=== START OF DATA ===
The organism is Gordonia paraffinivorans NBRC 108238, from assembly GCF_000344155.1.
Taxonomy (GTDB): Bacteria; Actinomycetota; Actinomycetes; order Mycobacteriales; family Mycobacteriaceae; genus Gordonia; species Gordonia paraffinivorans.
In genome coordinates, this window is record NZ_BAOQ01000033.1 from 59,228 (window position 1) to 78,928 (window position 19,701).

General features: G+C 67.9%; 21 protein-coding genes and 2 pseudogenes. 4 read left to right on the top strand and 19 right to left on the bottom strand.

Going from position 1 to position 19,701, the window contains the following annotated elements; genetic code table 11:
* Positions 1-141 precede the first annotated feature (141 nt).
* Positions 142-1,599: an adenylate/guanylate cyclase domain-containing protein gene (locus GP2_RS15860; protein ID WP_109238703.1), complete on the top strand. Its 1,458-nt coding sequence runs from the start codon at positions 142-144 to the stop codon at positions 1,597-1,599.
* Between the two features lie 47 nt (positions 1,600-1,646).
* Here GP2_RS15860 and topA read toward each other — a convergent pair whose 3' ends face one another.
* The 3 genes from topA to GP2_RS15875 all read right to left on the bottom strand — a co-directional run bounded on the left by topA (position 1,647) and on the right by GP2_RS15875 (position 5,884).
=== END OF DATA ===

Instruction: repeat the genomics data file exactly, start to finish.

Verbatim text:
The organism is Gordonia paraffinivorans NBRC 108238, from assembly GCF_000344155.1.
Taxonomy (GTDB): Bacteria; Actinomycetota; Actinomycetes; order Mycobacteriales; family Mycobacteriaceae; genus Gordonia; species Gordonia paraffinivorans.
In genome coordinates, this window is record NZ_BAOQ01000033.1 from 59,228 (window position 1) to 78,928 (window position 19,701).

General features: G+C 67.9%; 21 protein-coding genes and 2 pseudogenes. 4 read left to right on the top strand and 19 right to left on the bottom strand.

Going from position 1 to position 19,701, the window contains the following annotated elements; genetic code table 11:
* Positions 1-141 precede the first annotated feature (141 nt).
* Positions 142-1,599: an adenylate/guanylate cyclase domain-containing protein gene (locus GP2_RS15860; protein ID WP_109238703.1), complete on the top strand. Its 1,458-nt coding sequence runs from the start codon at positions 142-144 to the stop codon at positions 1,597-1,599.
* Between the two features lie 47 nt (positions 1,600-1,646).
* Here GP2_RS15860 and topA read toward each other — a convergent pair whose 3' ends face one another.
* The 3 genes from topA to GP2_RS15875 all read right to left on the bottom strand — a co-directional run bounded on the left by topA (position 1,647) and on the right by GP2_RS15875 (position 5,884).